Further embodiments of the invention

[0081] A system and method to generate natural looking gesture motions accompanying speech from audio utterances are disclosed herein. The system is trained using synchronized motion and speech inputs at various speech levels, such as sentences, phrases, words, phonemes, sub-phonemes, etc., depending upon the available data, and the motion type or body part being modeled. By using normalizing flows to construct flexible probability distributions and a reversible, recurrent deep neural network, the likelihood of the training data is maximized. To achieve said maximization, gradient ascent methods maybe utilized. The system becomes capable of randomly generating/synthesizing gestures for body parts based on speech input. These gestures are then applied to digital or physical humanoid characters within fields such as animation, crowd simulation, virtual agents and social robots. The system also allows to control the gesturing style, such as the average gesture speed, height, radius and symmetry. The style is specified by additional continuous input parameters provided to the system.

[0082] A method of training a neural network for speech to motion synthesis may comprise the following steps: collecting a dataset of digital speech audio paired with motion captured motion data from a database; applying one or more signal processing algorithms to the paired digital speech audio and motion data including synchronizing the data sources, exponential map representation of the motion data and audio feature extraction algorithms to create modified digital sets of speech audio and motion data features; creating a first training set comprising the modified sets of digital speech audio and motion data; training the neural network using both past and future conditioning information in the training sets.

[0083] A system for generating gesture motion animations from an arbitrary speech input may comprise the following components: a device for training one or more probabilistic motion models from one or more audio, video or motion capture training signals comprising synchronized speech and body part motions; wherein training each motion model further comprises learning a probability distribution over plausible body poses, conditioned on a) a sequence of previous body poses, b) a sequence of past and future speech features and c) an optional set of style features (such as the average speed, radius, height and symmetry of the desired gestures, wherein the motion model is using normalizing flows to model the probability distribution and utilizes a recurrent neutral network (RNN) to store long term memory of previous states; a device for receiving an arbitrary speech and data input having one or more “style control” associated with one or more portions of the arbitrary speech input; a device for extracting a set of acoustic features and semantic information from the arbitrary speech input; a device for predicting a sequence of the animation units to construct an animation trajectory which probabilistically explains the arbitrary speech input, by applying one or more of the set of motion models to the set of acoustic features and semantic information extracted from the arbitrary speech input; a device for generating an animation sequence from the predicted sequence of the animation units; a device for constructing an audio/video animation of an avatar, said animation including the arbitrary speech input synchronized to the animation sequence; and a device for applying and synchronizing the said animations including the arbitrary speech input to a social robot.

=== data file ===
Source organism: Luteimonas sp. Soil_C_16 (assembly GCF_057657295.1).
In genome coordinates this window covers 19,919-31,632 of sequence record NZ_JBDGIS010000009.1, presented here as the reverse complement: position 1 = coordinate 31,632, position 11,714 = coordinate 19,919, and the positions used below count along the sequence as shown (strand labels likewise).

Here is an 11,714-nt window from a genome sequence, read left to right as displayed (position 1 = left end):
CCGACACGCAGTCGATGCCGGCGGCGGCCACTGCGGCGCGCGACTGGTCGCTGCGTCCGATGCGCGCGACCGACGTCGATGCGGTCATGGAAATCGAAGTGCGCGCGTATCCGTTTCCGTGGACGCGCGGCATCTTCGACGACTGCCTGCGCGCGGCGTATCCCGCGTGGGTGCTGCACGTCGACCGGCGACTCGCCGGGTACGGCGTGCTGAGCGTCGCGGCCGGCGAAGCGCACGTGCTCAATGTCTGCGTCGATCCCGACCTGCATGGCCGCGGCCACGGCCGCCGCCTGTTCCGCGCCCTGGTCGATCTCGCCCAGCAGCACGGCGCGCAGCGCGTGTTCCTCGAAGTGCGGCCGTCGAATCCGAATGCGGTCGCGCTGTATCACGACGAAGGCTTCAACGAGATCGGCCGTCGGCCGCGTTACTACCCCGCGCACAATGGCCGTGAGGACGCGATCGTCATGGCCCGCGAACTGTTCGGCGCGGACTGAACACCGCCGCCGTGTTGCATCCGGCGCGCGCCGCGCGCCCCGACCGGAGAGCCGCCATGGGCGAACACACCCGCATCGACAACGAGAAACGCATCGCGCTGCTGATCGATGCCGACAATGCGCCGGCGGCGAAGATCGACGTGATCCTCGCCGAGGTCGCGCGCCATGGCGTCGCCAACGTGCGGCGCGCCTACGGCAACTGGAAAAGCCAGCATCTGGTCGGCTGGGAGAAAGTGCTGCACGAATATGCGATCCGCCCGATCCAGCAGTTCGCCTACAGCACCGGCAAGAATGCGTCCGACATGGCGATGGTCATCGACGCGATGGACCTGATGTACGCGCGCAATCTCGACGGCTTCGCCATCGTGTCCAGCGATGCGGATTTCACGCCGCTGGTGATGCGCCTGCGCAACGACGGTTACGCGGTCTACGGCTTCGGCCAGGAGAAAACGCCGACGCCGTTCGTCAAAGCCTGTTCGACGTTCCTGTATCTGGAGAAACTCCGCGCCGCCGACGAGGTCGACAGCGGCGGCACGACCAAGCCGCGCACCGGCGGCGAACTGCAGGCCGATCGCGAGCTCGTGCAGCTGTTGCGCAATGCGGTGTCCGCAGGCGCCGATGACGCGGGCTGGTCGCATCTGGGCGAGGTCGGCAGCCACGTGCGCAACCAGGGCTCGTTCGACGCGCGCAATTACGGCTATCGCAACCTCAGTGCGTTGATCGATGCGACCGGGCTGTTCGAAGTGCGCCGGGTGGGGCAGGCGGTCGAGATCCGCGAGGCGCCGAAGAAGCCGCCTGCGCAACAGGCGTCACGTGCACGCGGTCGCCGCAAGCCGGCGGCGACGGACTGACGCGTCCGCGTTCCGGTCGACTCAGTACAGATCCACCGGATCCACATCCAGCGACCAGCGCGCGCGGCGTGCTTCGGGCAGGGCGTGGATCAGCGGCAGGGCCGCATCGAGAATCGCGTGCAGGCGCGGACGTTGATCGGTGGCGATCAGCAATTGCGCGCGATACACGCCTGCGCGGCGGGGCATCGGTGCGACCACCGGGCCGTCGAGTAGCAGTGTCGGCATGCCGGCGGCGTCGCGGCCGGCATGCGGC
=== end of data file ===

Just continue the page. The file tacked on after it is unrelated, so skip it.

[0084] The present disclosure presents a deep-learning-based system for automatic synthesis of co-speech gestures from speech input. The system is probabilistic, meaning it describes the entire distribution of likely gesture motions, and not only the mean pose or another single realization. User studies find that this system rated above several baselines from prior literature both in terms of human likeness and on the appropriateness of the gestures for the given speech. It has furthermore been demonstrated that the approach can be extended to exert various kinds of directorial control over the style of the gesticulation without needlessly compromising human-likeness. Finally, it has been shown that the method is capable of convincingly synthesizing (controlled and uncontrolled) joint full-body posture, gesticulation and stance. This lifts the perspective from a focus on isolated body parts (e.g., hands or head) to holistically treating the entire human figure.

[0085] The aspects of the present disclosure have mainly been described above with reference to a few embodiments. However, as is readily appreciated by a person skilled in the art, other embodiments than the ones disclosed above are equally possible within the scope of the invention, as defined by the appended patent claims.